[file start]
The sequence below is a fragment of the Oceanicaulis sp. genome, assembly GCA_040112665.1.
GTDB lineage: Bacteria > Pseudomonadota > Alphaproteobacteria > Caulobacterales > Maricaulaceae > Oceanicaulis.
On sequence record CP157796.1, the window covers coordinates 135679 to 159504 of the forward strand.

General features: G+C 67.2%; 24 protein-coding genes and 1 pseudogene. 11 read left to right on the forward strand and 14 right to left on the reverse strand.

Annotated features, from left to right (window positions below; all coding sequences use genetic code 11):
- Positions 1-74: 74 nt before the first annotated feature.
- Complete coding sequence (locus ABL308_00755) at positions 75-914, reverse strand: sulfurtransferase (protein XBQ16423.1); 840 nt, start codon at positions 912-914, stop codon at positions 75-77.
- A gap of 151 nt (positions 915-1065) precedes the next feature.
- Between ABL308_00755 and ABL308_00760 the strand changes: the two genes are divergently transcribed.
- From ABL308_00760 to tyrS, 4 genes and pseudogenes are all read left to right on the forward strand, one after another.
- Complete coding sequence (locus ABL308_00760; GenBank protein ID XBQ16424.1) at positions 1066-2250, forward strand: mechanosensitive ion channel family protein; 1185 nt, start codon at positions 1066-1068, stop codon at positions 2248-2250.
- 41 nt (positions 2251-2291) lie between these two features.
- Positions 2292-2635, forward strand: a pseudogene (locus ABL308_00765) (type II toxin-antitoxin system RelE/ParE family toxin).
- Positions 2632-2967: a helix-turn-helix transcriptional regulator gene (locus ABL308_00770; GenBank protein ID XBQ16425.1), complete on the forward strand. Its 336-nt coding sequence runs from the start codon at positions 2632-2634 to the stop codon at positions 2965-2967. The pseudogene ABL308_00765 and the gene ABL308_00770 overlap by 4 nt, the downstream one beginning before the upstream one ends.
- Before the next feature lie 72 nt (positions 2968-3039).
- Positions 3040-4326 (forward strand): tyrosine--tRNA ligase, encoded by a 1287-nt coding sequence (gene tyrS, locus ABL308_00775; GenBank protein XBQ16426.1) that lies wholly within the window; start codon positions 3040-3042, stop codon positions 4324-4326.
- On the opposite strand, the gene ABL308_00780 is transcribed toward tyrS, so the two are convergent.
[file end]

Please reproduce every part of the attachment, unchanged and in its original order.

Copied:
The sequence below is a fragment of the Oceanicaulis sp. genome, assembly GCA_040112665.1.
GTDB lineage: Bacteria > Pseudomonadota > Alphaproteobacteria > Caulobacterales > Maricaulaceae > Oceanicaulis.
On sequence record CP157796.1, the window covers coordinates 135679 to 159504 of the forward strand.

General features: G+C 67.2%; 24 protein-coding genes and 1 pseudogene. 11 read left to right on the forward strand and 14 right to left on the reverse strand.

Annotated features, from left to right (window positions below; all coding sequences use genetic code 11):
- Positions 1-74: 74 nt before the first annotated feature.
- Complete coding sequence (locus ABL308_00755) at positions 75-914, reverse strand: sulfurtransferase (protein XBQ16423.1); 840 nt, start codon at positions 912-914, stop codon at positions 75-77.
- A gap of 151 nt (positions 915-1065) precedes the next feature.
- Between ABL308_00755 and ABL308_00760 the strand changes: the two genes are divergently transcribed.
- From ABL308_00760 to tyrS, 4 genes and pseudogenes are all read left to right on the forward strand, one after another.
- Complete coding sequence (locus ABL308_00760; GenBank protein ID XBQ16424.1) at positions 1066-2250, forward strand: mechanosensitive ion channel family protein; 1185 nt, start codon at positions 1066-1068, stop codon at positions 2248-2250.
- 41 nt (positions 2251-2291) lie between these two features.
- Positions 2292-2635, forward strand: a pseudogene (locus ABL308_00765) (type II toxin-antitoxin system RelE/ParE family toxin).
- Positions 2632-2967: a helix-turn-helix transcriptional regulator gene (locus ABL308_00770; GenBank protein ID XBQ16425.1), complete on the forward strand. Its 336-nt coding sequence runs from the start codon at positions 2632-2634 to the stop codon at positions 2965-2967. The pseudogene ABL308_00765 and the gene ABL308_00770 overlap by 4 nt, the downstream one beginning before the upstream one ends.
- Before the next feature lie 72 nt (positions 2968-3039).
- Positions 3040-4326 (forward strand): tyrosine--tRNA ligase, encoded by a 1287-nt coding sequence (gene tyrS, locus ABL308_00775; GenBank protein XBQ16426.1) that lies wholly within the window; start codon positions 3040-3042, stop codon positions 4324-4326.
- On the opposite strand, the gene ABL308_00780 is transcribed toward tyrS, so the two are convergent.